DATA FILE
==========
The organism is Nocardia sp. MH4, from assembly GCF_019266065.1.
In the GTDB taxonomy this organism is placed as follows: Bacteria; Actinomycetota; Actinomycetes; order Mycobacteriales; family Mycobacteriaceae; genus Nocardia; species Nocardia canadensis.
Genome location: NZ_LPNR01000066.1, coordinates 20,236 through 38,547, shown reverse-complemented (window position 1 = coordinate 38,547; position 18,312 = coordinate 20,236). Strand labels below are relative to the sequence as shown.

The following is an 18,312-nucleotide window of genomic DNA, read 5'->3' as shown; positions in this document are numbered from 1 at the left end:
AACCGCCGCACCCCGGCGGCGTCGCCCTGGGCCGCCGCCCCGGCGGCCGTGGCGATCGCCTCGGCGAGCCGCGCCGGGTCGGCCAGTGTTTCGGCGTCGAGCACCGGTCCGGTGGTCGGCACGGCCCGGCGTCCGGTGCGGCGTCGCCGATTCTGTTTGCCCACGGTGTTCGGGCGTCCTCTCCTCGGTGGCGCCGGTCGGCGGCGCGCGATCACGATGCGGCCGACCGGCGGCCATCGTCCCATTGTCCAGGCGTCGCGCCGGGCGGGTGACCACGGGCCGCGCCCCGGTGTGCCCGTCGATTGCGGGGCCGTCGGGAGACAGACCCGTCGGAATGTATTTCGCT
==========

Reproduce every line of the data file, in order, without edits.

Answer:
The organism is Nocardia sp. MH4, from assembly GCF_019266065.1.
In the GTDB taxonomy this organism is placed as follows: Bacteria; Actinomycetota; Actinomycetes; order Mycobacteriales; family Mycobacteriaceae; genus Nocardia; species Nocardia canadensis.
Genome location: NZ_LPNR01000066.1, coordinates 20,236 through 38,547, shown reverse-complemented (window position 1 = coordinate 38,547; position 18,312 = coordinate 20,236). Strand labels below are relative to the sequence as shown.

The following is an 18,312-nucleotide window of genomic DNA, read 5'->3' as shown; positions in this document are numbered from 1 at the left end:
AACCGCCGCACCCCGGCGGCGTCGCCCTGGGCCGCCGCCCCGGCGGCCGTGGCGATCGCCTCGGCGAGCCGCGCCGGGTCGGCCAGTGTTTCGGCGTCGAGCACCGGTCCGGTGGTCGGCACGGCCCGGCGTCCGGTGCGGCGTCGCCGATTCTGTTTGCCCACGGTGTTCGGGCGTCCTCTCCTCGGTGGCGCCGGTCGGCGGCGCGCGATCACGATGCGGCCGACCGGCGGCCATCGTCCCATTGTCCAGGCGTCGCGCCGGGCGGGTGACCACGGGCCGCGCCCCGGTGTGCCCGTCGATTGCGGGGCCGTCGGGAGACAGACCCGTCGGAATGTATTTCGCT